The baby room race: Moscow scientist promises to ensure that the first child born in the room is Russian – but admits that she has trouble finding volunteers for the project
- Dr. Irina Ogneva, from the Russian Academy of Sciences, revealed the ambition
- She said that Moscow wants the first baby born in space to be Russian, because the land & # 39; has always been the first in space & # 39;
- She did not say whether the child would be conceived as well as born in orbit
- She also admits that there have been no volunteers for the project so far
Moscow aspires to be the first baby born in space to be Russian, a top scientist has revealed.
Dr. Irina Ogneva, head of cell biophysics lab at the Institute of Medical and Biological Problems of the Russian Academy of Sciences, revealed the ambition this week.
& # 39; We have always been the first in space and want the first person born in space to be a citizen of Russia, & # 39; she said.
Dr. Irina Ogneva, working at the Russian Academy of Sciences, says that Moscow strives to have the first baby born in space
But she admitted that Russian cosmonauts have so far refused to donate sperm obtained in space for scientific research.
Dr. Ogneva has not made clear whether she expects the first space giant to be both conceived and born in orbit.
When a baby was born in orbit, she said: & We must take care of the person and not patriotic populism as the cornerstone.
& # 39; The most important thing is not to be born (for the baby), but (for the child) to be born healthy.
& # 39; And in that sense, we are undoubtedly competitive because we are in the lead in many studies. & # 39;
The leading scientist said: & # 39; It is too early to set a goal, but it can be set as a goal. & # 39;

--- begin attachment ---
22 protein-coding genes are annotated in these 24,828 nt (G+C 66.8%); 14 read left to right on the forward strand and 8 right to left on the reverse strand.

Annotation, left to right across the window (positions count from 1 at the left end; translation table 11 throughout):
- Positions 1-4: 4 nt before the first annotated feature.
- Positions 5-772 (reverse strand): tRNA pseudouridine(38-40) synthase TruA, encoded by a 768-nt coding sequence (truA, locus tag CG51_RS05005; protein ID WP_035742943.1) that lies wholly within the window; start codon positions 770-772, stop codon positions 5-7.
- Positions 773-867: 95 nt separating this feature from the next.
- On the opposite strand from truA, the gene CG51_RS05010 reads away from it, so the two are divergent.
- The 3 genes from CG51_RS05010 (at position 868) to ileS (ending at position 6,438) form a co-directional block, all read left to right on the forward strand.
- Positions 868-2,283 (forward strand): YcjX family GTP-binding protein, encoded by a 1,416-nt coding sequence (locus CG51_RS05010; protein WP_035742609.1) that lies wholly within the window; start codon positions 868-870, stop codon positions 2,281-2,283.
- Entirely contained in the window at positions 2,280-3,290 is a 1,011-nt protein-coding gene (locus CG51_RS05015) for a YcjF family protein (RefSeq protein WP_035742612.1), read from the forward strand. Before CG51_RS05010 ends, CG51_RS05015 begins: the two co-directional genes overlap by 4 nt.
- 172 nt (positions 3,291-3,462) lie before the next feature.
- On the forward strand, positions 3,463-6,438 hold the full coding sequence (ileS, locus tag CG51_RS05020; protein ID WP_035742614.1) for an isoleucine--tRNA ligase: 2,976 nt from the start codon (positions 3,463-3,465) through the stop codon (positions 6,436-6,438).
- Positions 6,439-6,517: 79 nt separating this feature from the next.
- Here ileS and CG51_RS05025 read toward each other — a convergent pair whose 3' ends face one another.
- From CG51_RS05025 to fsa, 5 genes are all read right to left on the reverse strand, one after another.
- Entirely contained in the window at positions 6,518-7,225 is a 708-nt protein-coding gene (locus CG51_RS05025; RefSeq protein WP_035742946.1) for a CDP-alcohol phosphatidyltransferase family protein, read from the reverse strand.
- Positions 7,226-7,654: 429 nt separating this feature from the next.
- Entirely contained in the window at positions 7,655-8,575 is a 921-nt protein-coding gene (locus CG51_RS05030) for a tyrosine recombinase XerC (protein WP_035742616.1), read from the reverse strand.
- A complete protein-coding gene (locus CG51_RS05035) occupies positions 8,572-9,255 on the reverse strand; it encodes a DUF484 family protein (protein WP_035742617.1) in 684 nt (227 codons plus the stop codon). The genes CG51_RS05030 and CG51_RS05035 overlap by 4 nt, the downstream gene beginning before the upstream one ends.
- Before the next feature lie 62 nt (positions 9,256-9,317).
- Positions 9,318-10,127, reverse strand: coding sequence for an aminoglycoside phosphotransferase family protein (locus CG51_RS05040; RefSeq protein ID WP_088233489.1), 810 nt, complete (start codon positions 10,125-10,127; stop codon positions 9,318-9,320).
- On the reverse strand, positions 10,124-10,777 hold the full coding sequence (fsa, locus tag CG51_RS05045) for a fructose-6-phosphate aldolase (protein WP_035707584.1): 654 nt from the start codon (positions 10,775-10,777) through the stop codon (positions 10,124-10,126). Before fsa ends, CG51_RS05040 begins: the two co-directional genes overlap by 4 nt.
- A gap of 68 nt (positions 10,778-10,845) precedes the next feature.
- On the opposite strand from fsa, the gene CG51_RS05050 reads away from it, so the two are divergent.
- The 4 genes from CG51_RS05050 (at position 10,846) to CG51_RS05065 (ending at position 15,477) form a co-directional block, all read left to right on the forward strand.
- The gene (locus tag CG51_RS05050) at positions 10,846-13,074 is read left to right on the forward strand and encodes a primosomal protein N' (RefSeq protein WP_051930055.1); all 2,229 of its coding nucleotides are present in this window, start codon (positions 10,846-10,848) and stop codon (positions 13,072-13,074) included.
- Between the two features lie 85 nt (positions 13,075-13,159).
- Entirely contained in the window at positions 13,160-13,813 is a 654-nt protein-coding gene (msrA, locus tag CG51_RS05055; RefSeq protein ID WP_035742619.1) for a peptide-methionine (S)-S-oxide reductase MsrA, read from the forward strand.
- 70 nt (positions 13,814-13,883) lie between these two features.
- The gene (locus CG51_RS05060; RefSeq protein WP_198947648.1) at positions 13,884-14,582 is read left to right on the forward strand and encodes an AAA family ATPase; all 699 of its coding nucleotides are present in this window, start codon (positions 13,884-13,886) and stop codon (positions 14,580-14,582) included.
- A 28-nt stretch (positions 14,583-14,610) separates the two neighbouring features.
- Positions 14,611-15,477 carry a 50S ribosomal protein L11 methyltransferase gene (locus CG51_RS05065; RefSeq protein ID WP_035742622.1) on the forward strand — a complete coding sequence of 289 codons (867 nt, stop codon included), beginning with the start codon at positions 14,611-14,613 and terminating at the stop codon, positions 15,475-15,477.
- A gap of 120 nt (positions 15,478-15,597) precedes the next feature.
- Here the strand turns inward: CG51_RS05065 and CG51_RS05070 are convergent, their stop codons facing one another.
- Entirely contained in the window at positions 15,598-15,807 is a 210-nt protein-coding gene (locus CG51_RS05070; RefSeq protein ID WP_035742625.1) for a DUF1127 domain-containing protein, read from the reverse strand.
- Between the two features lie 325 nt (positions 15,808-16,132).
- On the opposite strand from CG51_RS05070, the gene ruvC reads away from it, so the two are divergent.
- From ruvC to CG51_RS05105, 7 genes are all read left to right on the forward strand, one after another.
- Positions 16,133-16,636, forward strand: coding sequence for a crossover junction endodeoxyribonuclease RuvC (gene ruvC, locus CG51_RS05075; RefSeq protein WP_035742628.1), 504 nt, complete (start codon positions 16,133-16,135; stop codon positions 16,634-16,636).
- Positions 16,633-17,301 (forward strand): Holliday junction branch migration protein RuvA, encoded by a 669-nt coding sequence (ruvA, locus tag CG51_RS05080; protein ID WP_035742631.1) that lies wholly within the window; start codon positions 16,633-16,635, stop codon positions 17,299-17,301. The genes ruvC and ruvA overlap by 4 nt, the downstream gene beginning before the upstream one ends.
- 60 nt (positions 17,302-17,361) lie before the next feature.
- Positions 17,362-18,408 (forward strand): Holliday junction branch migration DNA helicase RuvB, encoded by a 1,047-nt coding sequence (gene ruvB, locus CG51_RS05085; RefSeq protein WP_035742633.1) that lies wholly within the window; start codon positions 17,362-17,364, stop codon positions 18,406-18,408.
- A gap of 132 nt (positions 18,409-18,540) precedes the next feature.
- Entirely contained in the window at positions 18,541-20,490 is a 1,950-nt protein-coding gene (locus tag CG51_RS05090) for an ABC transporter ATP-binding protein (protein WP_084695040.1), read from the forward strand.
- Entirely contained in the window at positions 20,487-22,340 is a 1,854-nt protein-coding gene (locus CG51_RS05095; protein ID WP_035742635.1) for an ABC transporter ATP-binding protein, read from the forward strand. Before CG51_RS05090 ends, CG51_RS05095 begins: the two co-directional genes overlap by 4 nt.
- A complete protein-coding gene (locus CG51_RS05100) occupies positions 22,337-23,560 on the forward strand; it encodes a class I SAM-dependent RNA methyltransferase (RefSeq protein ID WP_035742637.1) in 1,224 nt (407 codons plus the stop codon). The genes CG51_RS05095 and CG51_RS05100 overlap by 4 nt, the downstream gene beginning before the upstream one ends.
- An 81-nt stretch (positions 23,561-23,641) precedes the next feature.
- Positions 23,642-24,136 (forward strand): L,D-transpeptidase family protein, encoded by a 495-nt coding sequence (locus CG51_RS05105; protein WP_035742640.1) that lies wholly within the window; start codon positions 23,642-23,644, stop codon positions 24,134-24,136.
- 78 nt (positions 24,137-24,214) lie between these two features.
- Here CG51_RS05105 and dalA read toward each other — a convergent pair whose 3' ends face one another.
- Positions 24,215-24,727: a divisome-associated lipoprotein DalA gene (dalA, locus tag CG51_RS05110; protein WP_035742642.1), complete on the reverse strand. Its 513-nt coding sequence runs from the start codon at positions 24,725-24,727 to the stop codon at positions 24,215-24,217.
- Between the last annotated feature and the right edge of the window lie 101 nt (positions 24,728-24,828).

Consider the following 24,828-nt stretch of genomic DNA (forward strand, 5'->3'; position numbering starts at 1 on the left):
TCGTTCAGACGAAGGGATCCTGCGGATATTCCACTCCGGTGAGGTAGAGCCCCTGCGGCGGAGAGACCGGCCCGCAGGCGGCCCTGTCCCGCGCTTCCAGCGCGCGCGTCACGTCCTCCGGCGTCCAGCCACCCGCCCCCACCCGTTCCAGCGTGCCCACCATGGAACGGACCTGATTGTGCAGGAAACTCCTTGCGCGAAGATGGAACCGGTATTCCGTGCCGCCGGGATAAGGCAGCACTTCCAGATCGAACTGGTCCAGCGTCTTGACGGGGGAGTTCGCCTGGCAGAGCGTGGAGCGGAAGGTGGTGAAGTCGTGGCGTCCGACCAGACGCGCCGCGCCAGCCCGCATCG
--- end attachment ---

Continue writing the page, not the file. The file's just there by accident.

And she admitted: & # 39; From a scientific point of view, the birth of a mammal in space is a goal that can be achieved.
Dr. Ogneva said she is struggling to find sperm donors for the project among male astronauts (file image). She did not specify whether the baby would also be conceived in the room
& # 39; From a moral and ethical point of view, this is an experiment and experimenting with human embryos & # 39; s. & # 39;
Regarding the lack of sperm samples from space, Dr. Ogneva has admitted that Russian astronauts at the International Space Station have refused to cooperate.
& # 39; We cannot perform such a & # 39; n routine procedure as cosmonauts giving sperm, & # 39; she said.
& # 39; We constantly encounter moral, psychological and ethical obstacles.
& # 39; There are no volunteers among cosmonauts. & # 39;
Requests to give samples are & # 39; with a smile and disapproval & # 39; she said.
Another senior researcher Lyubov Serova from the same institute – who is closely involved in space work – said: “Development of a mammalian fetus during a space flight is possible.
& # 39; It is therefore possible to carry and give birth to a healthy child on a space flight.
& # 39; From a medical point of view, it is not a major problem. & # 39;
However, some experts have warned of high radiation that a fetus could catch during a nine-month flight.
There are no known cases of sex in the weightless conditions of space so far.
Russia already has the first & # 39; space baby & # 39; honored – named Elena – after she was born in the cosmonauts Andriyan Nikolayev and Valentina Tereshkova, the first woman in space
But the Soviet authorities in the 1960s marked the birth of a girl who was then the & # 39; first space baby & # 39; was named.
Her parents were two cosmonauts Andriyan Nikolayev and Valentina Tereshkova, the first woman in space.
The couple married at the Moscow Wedding Palace with the present leader of the Kremlin, Nikita Khrushchev.
Their baby Elena was born about a year after Tereshkova's solo space flight on Vostok 6.
There was a burst of publicity after her birth on June 8, 1964.
Later her image was probably used on a Soviet chocolate bar called Alyonka, which is still being produced.
Despite rumors to the country, Elena grew healthily and later went to work for Aeroflot.
A note on the institute's site was: & # 39; So when do we have experiments with sex in space? The whole world is waiting. How are things going?
& # 39; Yes, it is a delicate subject. But we cannot avoid it. Let Russia be the pioneer. & # 39;
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